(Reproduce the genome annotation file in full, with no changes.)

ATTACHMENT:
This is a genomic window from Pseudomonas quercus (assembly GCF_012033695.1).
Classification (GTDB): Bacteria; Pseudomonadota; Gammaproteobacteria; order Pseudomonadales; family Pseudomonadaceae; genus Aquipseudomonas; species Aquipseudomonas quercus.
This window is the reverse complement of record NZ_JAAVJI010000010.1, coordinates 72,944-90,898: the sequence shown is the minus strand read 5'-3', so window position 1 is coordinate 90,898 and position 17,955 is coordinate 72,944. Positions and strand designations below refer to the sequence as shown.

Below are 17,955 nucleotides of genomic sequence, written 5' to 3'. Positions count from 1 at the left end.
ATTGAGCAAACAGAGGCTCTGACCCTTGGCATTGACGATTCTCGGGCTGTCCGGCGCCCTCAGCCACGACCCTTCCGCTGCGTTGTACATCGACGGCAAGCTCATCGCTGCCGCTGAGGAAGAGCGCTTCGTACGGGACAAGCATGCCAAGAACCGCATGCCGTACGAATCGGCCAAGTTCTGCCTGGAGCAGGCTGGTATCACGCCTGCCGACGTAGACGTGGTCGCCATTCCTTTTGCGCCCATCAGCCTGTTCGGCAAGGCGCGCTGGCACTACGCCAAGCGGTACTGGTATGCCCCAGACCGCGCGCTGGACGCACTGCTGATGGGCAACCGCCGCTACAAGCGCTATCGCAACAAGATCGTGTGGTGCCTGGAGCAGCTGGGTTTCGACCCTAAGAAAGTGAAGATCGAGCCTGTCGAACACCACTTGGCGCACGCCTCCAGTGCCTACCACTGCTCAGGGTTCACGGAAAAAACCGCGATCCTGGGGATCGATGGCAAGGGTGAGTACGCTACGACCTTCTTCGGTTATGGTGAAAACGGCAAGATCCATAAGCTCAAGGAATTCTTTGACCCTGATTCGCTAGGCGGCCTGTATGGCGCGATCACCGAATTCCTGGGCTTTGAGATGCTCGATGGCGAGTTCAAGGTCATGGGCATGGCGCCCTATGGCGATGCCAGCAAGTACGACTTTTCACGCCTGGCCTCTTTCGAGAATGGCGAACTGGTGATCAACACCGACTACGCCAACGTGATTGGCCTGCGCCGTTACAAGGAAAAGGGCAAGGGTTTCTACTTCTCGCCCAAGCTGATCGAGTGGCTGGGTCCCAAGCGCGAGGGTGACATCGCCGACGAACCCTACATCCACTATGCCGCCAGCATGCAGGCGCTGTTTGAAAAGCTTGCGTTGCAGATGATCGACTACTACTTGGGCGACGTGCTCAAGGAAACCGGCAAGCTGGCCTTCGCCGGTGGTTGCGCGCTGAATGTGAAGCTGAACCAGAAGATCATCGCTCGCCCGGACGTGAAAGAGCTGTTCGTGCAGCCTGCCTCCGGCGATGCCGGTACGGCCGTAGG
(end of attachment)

This is a genomic window from Pseudomonas quercus (assembly GCF_012033695.1).
Classification (GTDB): Bacteria; Pseudomonadota; Gammaproteobacteria; order Pseudomonadales; family Pseudomonadaceae; genus Aquipseudomonas; species Aquipseudomonas quercus.
This window is the reverse complement of record NZ_JAAVJI010000010.1, coordinates 72,944-90,898: the sequence shown is the minus strand read 5'-3', so window position 1 is coordinate 90,898 and position 17,955 is coordinate 72,944. Positions and strand designations below refer to the sequence as shown.

Below are 17,955 nucleotides of genomic sequence, written 5' to 3'. Positions count from 1 at the left end.
ATTGAGCAAACAGAGGCTCTGACCCTTGGCATTGACGATTCTCGGGCTGTCCGGCGCCCTCAGCCACGACCCTTCCGCTGCGTTGTACATCGACGGCAAGCTCATCGCTGCCGCTGAGGAAGAGCGCTTCGTACGGGACAAGCATGCCAAGAACCGCATGCCGTACGAATCGGCCAAGTTCTGCCTGGAGCAGGCTGGTATCACGCCTGCCGACGTAGACGTGGTCGCCATTCCTTTTGCGCCCATCAGCCTGTTCGGCAAGGCGCGCTGGCACTACGCCAAGCGGTACTGGTATGCCCCAGACCGCGCGCTGGACGCACTGCTGATGGGCAACCGCCGCTACAAGCGCTATCGCAACAAGATCGTGTGGTGCCTGGAGCAGCTGGGTTTCGACCCTAAGAAAGTGAAGATCGAGCCTGTCGAACACCACTTGGCGCACGCCTCCAGTGCCTACCACTGCTCAGGGTTCACGGAAAAAACCGCGATCCTGGGGATCGATGGCAAGGGTGAGTACGCTACGACCTTCTTCGGTTATGGTGAAAACGGCAAGATCCATAAGCTCAAGGAATTCTTTGACCCTGATTCGCTAGGCGGCCTGTATGGCGCGATCACCGAATTCCTGGGCTTTGAGATGCTCGATGGCGAGTTCAAGGTCATGGGCATGGCGCCCTATGGCGATGCCAGCAAGTACGACTTTTCACGCCTGGCCTCTTTCGAGAATGGCGAACTGGTGATCAACACCGACTACGCCAACGTGATTGGCCTGCGCCGTTACAAGGAAAAGGGCAAGGGTTTCTACTTCTCGCCCAAGCTGATCGAGTGGCTGGGTCCCAAGCGCGAGGGTGACATCGCCGACGAACCCTACATCCACTATGCCGCCAGCATGCAGGCGCTGTTTGAAAAGCTTGCGTTGCAGATGATCGACTACTACTTGGGCGACGTGCTCAAGGAAACCGGCAAGCTGGCCTTCGCCGGTGGTTGCGCGCTGAATGTGAAGCTGAACCAGAAGATCATCGCTCGCCCGGACGTGAAAGAGCTGTTCGTGCAGCCTGCCTCCGGCGATGCCGGTACGGCCGTAGG